Born LeRoy Robert Ripley in Santa Rosa, California, the small-town boy who would eventually be called the Modern-Day Marco Polo cultivated a curiosity for the weird and wonderful from a young age. Enchanted by California’s Chinese communities, and honing his skill at illustrations, Ripley made the move to the big city drawing sports cartoons for the New York Globe.

Though a talented sports reporter, Ripley found himself without a new sports story one winter day. Instead, he compiled the most interesting and unbelievable sports feats he had come across in all his years. On December 19, 1918, the first Believe It or Not! cartoon—and the beginnings of Ripley’s entertainments empire—were born.

1918 - Champs & Chumps

In just a few short years, Ripley’s cartoon and “Believe It or Not!” catchphrase took the world by storm. Not satisfied with the quaint curiosities he found at home, he set out abroad writing a travel journal of his around-the-world expedition in 1922.

By 1929, people weren’t satisfied with just a cartoon in their daily newspaper, so Ripley published his first book. Simply titled Believe It or Not!, this tradition lives on to this day—with titles published every year!

The 1930s proved to be Ripley’s most exciting years yet. He began a long and illustrious radio career, broadcasting believe-it-or-nots straight into people’s homes. He traveled the world, telling folks about his weird and interesting discoveries from remote islands and then-unknown cities. In 1933, he joined in at the World’s Fair, opening the very first Odditorium—a place where people could marvel at the artifacts Ripley had collected, as well as people with amazing and unbelievable talents.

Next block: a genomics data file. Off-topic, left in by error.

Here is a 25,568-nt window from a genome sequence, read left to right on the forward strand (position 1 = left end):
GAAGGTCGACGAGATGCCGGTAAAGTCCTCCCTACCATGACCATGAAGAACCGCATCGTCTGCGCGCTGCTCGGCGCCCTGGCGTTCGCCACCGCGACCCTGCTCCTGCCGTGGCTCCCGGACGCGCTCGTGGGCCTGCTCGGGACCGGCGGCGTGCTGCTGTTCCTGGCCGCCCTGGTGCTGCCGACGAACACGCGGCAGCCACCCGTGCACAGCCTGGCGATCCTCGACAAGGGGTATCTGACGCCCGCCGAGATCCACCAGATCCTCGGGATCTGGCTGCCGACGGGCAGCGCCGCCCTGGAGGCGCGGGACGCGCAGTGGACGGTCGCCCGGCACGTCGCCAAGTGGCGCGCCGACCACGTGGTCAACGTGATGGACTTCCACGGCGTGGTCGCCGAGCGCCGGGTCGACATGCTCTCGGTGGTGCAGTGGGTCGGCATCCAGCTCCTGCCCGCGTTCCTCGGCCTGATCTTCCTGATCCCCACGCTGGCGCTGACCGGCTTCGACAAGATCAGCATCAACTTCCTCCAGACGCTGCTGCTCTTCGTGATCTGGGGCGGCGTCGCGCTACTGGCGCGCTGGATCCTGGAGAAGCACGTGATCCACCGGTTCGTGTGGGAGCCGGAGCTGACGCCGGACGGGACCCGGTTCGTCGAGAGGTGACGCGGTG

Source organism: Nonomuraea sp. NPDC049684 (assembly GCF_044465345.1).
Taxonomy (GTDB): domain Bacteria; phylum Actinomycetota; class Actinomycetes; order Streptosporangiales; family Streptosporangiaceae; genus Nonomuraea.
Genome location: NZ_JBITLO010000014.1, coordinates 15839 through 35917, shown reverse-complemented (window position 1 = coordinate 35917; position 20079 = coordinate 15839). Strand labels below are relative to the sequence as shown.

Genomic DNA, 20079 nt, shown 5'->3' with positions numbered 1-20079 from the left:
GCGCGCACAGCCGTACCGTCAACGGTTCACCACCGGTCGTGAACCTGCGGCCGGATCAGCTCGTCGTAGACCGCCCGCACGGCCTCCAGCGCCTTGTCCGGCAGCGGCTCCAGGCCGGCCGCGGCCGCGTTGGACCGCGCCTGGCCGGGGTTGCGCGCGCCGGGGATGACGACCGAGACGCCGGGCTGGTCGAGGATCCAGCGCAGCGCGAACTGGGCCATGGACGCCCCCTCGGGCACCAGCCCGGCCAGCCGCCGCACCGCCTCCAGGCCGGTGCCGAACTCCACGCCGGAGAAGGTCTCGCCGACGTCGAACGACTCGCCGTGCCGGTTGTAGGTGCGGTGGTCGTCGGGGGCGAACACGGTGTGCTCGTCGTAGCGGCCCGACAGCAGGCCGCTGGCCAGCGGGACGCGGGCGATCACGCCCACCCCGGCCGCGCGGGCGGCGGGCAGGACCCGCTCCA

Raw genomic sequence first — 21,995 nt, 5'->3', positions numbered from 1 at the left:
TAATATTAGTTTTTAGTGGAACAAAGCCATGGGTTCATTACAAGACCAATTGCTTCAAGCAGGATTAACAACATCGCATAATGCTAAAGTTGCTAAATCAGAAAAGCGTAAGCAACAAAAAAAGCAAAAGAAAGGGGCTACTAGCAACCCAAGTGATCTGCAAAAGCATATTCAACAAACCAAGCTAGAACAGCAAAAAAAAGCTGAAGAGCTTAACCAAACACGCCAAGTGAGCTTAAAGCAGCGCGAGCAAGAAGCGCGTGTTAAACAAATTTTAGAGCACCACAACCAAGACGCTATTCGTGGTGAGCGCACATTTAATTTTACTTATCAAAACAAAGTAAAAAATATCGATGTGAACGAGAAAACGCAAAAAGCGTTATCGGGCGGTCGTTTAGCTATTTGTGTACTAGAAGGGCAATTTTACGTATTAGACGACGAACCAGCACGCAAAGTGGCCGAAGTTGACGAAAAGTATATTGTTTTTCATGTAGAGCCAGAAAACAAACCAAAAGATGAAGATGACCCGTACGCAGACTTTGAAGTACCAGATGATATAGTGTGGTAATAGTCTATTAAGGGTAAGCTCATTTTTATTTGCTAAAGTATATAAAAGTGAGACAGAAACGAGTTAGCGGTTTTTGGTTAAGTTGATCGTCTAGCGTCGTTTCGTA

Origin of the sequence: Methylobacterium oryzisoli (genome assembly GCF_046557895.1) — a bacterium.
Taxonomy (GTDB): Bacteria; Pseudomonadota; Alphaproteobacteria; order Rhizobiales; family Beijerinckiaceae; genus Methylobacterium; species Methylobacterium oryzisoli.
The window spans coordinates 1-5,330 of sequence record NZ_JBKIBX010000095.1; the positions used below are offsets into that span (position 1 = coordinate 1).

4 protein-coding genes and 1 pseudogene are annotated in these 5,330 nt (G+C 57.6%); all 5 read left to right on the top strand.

1934 - Chicago Odditorium

Voted the most popular man in America, Ripley made successful forays into television and film while continuing to show people how unbelievable the world they all lived in was.

Sadly, Robert Ripley died on May 27, 1949, after suffering a heart attack while on the set of his television show. His impact is still felt throughout the world today. Just one year after his death, the first permanent Odditorium was opened in St. Augustine, Florida. Today, over 100 attractions are spread across the world for families to explore the odd.

Ripley Attractions World-Wide

In 1980, Jack Palance once again brought the world of Believe It or Not! into peoples homes with a television show, and so did Dean Cain in 2000. Now, 100 years later, Ripley’s cartoon has been published daily and is the longest-running cartoon in history. With attractions, books, television shows, and the strange stories on, Robert Ripley’s affection for things beyond belief remain strong today and into the future!